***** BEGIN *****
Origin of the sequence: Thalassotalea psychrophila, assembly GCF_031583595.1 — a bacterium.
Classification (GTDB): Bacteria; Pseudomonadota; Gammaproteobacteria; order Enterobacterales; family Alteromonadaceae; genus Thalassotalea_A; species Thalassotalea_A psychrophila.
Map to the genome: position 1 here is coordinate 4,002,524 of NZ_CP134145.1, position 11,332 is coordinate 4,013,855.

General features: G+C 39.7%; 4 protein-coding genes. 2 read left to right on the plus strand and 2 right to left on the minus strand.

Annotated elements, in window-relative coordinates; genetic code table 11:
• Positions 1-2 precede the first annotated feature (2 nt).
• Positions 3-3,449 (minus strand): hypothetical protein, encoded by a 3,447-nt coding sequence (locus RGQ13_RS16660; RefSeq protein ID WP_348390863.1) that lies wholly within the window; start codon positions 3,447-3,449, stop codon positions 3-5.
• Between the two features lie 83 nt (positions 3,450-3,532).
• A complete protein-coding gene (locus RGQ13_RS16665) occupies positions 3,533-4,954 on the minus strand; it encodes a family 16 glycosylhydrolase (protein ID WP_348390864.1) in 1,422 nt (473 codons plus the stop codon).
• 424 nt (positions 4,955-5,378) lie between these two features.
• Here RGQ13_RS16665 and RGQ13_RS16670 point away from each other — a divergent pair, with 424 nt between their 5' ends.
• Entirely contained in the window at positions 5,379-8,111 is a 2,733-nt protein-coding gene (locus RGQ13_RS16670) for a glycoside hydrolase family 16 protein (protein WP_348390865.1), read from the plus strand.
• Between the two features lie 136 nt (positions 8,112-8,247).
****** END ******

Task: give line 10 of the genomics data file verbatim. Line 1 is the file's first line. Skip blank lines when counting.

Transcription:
• 424 nt (positions 4,955-5,378) lie between these two features.